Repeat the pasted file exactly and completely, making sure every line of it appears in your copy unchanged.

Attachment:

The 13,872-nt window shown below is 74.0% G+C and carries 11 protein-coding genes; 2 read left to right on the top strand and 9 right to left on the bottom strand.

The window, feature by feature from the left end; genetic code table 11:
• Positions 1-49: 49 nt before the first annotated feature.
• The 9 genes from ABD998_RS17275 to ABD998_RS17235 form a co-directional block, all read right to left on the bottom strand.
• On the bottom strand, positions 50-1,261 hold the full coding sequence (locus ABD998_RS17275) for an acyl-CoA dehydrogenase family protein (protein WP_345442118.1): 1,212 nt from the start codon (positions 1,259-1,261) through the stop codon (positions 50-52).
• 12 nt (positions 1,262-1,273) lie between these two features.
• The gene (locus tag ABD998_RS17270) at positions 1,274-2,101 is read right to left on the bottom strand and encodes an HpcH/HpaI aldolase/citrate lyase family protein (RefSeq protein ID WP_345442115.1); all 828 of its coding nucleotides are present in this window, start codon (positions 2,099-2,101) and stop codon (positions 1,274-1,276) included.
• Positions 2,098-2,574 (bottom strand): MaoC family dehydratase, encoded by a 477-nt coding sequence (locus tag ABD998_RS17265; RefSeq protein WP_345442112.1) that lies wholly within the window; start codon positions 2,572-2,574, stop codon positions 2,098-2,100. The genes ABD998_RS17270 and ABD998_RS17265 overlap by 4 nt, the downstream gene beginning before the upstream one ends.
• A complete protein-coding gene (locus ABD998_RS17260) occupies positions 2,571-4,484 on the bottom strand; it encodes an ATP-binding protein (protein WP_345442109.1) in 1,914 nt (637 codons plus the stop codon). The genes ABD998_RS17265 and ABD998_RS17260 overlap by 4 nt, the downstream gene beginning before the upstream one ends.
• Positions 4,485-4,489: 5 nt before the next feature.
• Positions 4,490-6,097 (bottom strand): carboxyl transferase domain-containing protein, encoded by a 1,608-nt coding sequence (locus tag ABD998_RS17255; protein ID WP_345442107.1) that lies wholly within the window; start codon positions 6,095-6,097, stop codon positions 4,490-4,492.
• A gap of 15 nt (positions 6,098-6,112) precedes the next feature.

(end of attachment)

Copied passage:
The 13,872-nt window shown below is 74.0% G+C and carries 11 protein-coding genes; 2 read left to right on the top strand and 9 right to left on the bottom strand.

The window, feature by feature from the left end; genetic code table 11:
• Positions 1-49: 49 nt before the first annotated feature.
• The 9 genes from ABD998_RS17275 to ABD998_RS17235 form a co-directional block, all read right to left on the bottom strand.
• On the bottom strand, positions 50-1,261 hold the full coding sequence (locus ABD998_RS17275) for an acyl-CoA dehydrogenase family protein (protein WP_345442118.1): 1,212 nt from the start codon (positions 1,259-1,261) through the stop codon (positions 50-52).
• 12 nt (positions 1,262-1,273) lie between these two features.
• The gene (locus tag ABD998_RS17270) at positions 1,274-2,101 is read right to left on the bottom strand and encodes an HpcH/HpaI aldolase/citrate lyase family protein (RefSeq protein ID WP_345442115.1); all 828 of its coding nucleotides are present in this window, start codon (positions 2,099-2,101) and stop codon (positions 1,274-1,276) included.
• Positions 2,098-2,574 (bottom strand): MaoC family dehydratase, encoded by a 477-nt coding sequence (locus tag ABD998_RS17265; RefSeq protein WP_345442112.1) that lies wholly within the window; start codon positions 2,572-2,574, stop codon positions 2,098-2,100. The genes ABD998_RS17270 and ABD998_RS17265 overlap by 4 nt, the downstream gene beginning before the upstream one ends.
• A complete protein-coding gene (locus ABD998_RS17260) occupies positions 2,571-4,484 on the bottom strand; it encodes an ATP-binding protein (protein WP_345442109.1) in 1,914 nt (637 codons plus the stop codon). The genes ABD998_RS17265 and ABD998_RS17260 overlap by 4 nt, the downstream gene beginning before the upstream one ends.
• Positions 4,485-4,489: 5 nt before the next feature.
• Positions 4,490-6,097 (bottom strand): carboxyl transferase domain-containing protein, encoded by a 1,608-nt coding sequence (locus tag ABD998_RS17255; protein ID WP_345442107.1) that lies wholly within the window; start codon positions 6,095-6,097, stop codon positions 4,490-4,492.
• A gap of 15 nt (positions 6,098-6,112) precedes the next feature.